The Harvard Allston Task Force presented a slew of new community engagement projects at its meeting Monday night, but University officials remained unable to present detailed updates on the future of Harvard's campus across the river.
The meeting marked the task force's first gathering since the December announcement that the $1 billion Science Complex—which had been hailed as the centerpiece of Harvard's expanded campus in Allston—would be put on hold due to the University's losses in the financial crisis.
Over the past six months, University administrators have been reconsidering the scope of Harvard's presence in Allston—even raising the possibility of co-developing property in the neighborhood with another institution. In this period of flux, Allston Development Group Chief Operating Officer Christopher M. Gordon announced his resignation last night, citing the halt on construction as the reason for his departure.
At the meeting, University officials did not present a timeline for moving forward with construction on the Science Complex, which is currently a paved-over, eight-ton steel foundation surrounded by a wooden fence and newly planted greenery. The delay in mapping a clear trajectory disappointed some Allston residents.
"Our neighborhood is anxious for positive news, but there doesn't seem to be any coming at the moment," said Allston Civic Association President Paul Berkeley.
Despite the lack of clear plans regarding the future of Allston, University officials offered the community an update on a number of other projects and initiatives in their report. But many residents agreed that the meeting was merely an "informercial," as Bruce Houghton, a task force member said during the meeting, which provoked a wave of laughs from the audience.
"We have a finite life, and Harvard does not. They can outlive us," said Robert W. Alexander, an Allston resident who worked part-time for Harvard before retiring in 2007. "They listen, they lend an ear, and they do nothing about it. It's very frustrating."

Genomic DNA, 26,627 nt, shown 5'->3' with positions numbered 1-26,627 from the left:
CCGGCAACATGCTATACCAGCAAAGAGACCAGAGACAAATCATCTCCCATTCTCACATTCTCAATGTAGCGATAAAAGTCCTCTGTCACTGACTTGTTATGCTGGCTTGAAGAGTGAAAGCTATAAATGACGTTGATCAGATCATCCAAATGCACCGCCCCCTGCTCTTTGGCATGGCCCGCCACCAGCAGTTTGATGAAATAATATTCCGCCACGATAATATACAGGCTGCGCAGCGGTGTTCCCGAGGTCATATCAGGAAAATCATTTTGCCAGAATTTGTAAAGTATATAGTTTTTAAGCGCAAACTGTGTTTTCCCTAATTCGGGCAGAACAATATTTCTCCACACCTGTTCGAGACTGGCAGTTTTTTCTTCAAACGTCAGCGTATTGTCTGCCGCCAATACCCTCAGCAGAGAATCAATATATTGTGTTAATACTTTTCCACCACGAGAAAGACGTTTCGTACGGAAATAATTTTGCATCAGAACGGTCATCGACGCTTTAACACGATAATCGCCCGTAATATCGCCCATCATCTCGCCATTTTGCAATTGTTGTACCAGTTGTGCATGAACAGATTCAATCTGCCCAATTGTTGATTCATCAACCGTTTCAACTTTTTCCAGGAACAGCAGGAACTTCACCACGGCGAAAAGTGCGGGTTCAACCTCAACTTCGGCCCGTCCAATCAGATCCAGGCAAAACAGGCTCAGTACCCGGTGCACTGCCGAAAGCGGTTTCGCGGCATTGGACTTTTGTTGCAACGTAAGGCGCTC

Bill Purcell, co-chair of the University's Allston Work Team—a faculty-led group that advises University Vice-President Katharine N. Lapp on Harvard's development in Allston—broached the idea of informal monthly coffee hours with the Harvard Allston Education Portal. Every first Thursday, Allston and its affiliates would have the opportunity to engage in open conversation with the University about their concerns.
“As a work team we should be clear about what Harvard wants to do and can do first," Purcell said. "This summer is a time to do this and we’re interested in the community’s ideas as this process continues—through the website, through coffee hours, through the BRA [Boston Redevelopment Association], Task Force, or other methods.”
Paula M. Alexander, a staff assistant at the Harvard Business School and an Allston resident, said that Purcell's proposal signaled an effort to respect residents' requests for more collaborative input in the University's plans. But, Alexander added, she was concerned whether enough people would attend during the scheduled hours to actually have an impact.
Task Force Member Brent Whelan '73 echoed the sentiment, stating that an hour or two every month does not seem sufficient time for active collaboration with Allston residents in discussing future plans for Allston.
"They weren't really understanding the nature of the engagement that we were looking for," Whelan said. "When will there be workshop meetings? When will we be involved in the planning?"
In addition, the work group presented plans to enhance community engagement in the former Volkswagen dealership that the University had transformed into a free ice skating rink last year. Starting June 18, the building will house a batting cage and miniature golf course open to the community on weekends.
Construction is also expected to start this month on Library Park, a 1.74 acre plot of land—to be planted in the fall—that will feature 165 new trees and 0.25 acres of landscaped paths.
While Allston residents said they appreciated these developments, they also noted that the University and the community continue to share a strained relationship.
"There aren't a lot of Task Force meetings where we all hold hands and sing songs at the end," Berkeley said. "These are important meetings and there are tensions and frustrations at every meeting. At the same time we look for some positives as well. Harvard is doing a fairly good job at chipping away at vacant properties and its doing well on the community benefits that they've committed to."
—Staff writer Sofia E. Groopman can be reached at firstname.lastname@example.org.
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